Ethics of the father
This is the second book in a series of multi-language books (8 languages) that we have been in charge of producing.  

The first book in the series was given as a gift to the Pope and to the King of Spain. We are excited to finish this second book, and curious where it will make its way. 
This current book is a multi-language version of “The Ethics of the Fathers”, combining the traditional text in eight languages: 
Hebrew, 
Arabic,
Russian, 
Chinese,
French, 
Italian, 
Spanish, 
English 
Our journey to produce this book started in the library where we were seeking out old versions of the text in different languages, and then continued to typing, editing, and analyzing the text. 
It took us to virtual meeting with artists and illustrators from around the world, trying to create a visual richness that will accompany the richness of sounds of the different languages. And to in-person meetings with speakers of different languages, born in different countries and now living nearby, who revised the text and layout with us. Meetings that became most interesting learning sessions about moral questions, with personal and universal meaning.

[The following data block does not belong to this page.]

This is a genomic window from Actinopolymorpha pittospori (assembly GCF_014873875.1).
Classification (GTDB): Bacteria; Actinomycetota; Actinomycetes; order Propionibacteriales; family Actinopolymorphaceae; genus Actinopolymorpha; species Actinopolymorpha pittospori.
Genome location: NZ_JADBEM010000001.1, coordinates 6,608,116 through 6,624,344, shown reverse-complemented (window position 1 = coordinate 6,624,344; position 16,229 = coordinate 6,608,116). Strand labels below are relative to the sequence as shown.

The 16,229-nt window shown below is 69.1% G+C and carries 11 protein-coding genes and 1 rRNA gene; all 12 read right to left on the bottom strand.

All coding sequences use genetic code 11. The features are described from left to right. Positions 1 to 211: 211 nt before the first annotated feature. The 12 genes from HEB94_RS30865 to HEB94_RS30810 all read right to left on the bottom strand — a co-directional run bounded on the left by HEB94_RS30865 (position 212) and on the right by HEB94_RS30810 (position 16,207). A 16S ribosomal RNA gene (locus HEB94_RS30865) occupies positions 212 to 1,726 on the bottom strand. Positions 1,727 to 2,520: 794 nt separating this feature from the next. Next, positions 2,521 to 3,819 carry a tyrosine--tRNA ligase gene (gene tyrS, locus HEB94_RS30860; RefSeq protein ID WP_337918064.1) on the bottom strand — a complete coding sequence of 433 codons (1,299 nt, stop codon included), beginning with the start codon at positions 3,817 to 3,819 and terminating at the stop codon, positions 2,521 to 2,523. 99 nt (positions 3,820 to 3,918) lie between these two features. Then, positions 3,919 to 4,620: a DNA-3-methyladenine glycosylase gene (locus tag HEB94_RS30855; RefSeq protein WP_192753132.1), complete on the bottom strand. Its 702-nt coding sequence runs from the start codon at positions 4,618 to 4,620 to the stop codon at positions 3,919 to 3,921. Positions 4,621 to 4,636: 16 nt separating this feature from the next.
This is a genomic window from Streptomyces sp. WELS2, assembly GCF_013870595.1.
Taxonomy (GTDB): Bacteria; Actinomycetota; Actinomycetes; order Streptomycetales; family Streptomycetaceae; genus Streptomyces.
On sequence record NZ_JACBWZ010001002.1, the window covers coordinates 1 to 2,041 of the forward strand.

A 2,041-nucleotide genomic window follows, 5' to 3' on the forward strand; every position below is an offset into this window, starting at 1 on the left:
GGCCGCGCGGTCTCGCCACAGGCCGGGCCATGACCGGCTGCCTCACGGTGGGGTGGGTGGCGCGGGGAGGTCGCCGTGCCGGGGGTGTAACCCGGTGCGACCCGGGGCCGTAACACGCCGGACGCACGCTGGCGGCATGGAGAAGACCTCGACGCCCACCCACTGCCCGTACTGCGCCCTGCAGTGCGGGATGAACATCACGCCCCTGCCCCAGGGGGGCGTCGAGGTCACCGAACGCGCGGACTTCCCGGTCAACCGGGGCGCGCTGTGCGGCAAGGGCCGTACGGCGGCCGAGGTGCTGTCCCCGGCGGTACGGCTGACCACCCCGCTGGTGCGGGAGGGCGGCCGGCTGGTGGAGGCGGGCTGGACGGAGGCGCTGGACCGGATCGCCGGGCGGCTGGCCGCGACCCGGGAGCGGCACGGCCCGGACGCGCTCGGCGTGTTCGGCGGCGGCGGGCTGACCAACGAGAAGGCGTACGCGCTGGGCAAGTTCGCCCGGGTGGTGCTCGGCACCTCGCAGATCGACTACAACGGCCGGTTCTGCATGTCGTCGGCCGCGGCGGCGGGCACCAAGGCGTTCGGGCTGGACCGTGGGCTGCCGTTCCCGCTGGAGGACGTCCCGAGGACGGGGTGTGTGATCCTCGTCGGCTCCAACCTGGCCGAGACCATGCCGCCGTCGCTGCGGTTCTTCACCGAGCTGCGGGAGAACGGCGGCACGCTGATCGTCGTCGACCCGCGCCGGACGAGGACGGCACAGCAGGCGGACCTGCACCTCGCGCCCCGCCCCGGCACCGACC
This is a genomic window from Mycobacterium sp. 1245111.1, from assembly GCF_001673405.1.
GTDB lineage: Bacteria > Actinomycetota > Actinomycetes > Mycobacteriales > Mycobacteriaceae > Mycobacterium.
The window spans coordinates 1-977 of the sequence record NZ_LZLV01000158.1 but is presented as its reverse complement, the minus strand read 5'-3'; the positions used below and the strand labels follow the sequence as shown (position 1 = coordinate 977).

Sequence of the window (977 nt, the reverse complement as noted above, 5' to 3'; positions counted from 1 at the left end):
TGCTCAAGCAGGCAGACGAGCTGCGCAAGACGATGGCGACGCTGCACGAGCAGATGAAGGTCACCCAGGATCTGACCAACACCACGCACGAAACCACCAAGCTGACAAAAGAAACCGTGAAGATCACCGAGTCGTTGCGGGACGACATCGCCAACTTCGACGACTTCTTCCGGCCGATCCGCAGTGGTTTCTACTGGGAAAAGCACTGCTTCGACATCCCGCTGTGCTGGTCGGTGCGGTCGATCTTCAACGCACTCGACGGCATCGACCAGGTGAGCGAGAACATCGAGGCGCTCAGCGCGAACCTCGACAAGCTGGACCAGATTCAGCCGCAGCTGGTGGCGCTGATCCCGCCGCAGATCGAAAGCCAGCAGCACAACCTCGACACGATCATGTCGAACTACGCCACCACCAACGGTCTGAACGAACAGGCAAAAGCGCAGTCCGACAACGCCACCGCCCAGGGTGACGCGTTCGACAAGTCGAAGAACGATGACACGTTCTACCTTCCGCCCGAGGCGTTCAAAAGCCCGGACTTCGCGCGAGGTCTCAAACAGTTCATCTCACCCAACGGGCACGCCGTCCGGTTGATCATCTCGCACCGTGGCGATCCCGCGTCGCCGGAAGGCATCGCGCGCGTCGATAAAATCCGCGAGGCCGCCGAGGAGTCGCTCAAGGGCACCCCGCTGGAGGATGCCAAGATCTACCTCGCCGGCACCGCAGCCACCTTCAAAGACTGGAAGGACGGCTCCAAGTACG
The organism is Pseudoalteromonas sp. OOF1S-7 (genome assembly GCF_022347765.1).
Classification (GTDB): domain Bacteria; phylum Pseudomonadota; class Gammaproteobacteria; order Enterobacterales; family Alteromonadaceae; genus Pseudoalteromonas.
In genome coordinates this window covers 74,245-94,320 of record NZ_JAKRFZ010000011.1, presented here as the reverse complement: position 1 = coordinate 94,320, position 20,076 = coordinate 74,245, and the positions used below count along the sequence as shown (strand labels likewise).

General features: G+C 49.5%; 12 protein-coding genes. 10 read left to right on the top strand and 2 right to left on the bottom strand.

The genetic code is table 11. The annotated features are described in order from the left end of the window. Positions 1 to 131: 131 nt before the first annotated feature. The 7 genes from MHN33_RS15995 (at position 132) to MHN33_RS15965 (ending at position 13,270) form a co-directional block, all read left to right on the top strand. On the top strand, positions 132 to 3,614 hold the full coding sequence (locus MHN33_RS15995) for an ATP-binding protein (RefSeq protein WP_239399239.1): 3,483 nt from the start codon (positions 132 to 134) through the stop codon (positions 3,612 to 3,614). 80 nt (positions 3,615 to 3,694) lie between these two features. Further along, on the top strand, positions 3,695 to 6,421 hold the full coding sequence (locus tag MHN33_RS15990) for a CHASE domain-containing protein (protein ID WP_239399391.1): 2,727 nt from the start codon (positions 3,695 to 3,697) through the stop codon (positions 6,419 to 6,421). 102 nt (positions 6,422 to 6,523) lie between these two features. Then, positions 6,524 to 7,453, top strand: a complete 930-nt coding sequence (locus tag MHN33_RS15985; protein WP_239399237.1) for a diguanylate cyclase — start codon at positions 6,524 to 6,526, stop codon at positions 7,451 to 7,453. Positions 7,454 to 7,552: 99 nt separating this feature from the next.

This ancient text, thousands of years old, joined us with people we would never otherwise meet, due to (and sometimes despite) the physical distance. 
Neighbors from the next street over, 
or from the other side of the fence, border, 
people we would have passed in the mall, 
became partners for learning a traditional text together in a coffee shop. 
Arabic illustration by  Beatrice Poggio
Spanish illustration by Paulina Vårregn
Russian illustration by Juli Puli
Chinese illustrator by  Uncle Ray
French illustration by Ismaël Ndir
Italian illustration by Barbara Monacelli
Hebrew paper-cut by David Fisher 
English illustration by - Elisheva Mostovicz

We hope this is only the beginning of this book’s journey. 
A journey that will lead to many more meetings, intersections between people and cultures, 
between old and new, far and near, 
between those who speak your language and those who don’t, 
to a discussion of how we become better people. 
Maybe together.

Photography by Yehoshua Derovan
Ethics of the Fathers - Pirkei Avot
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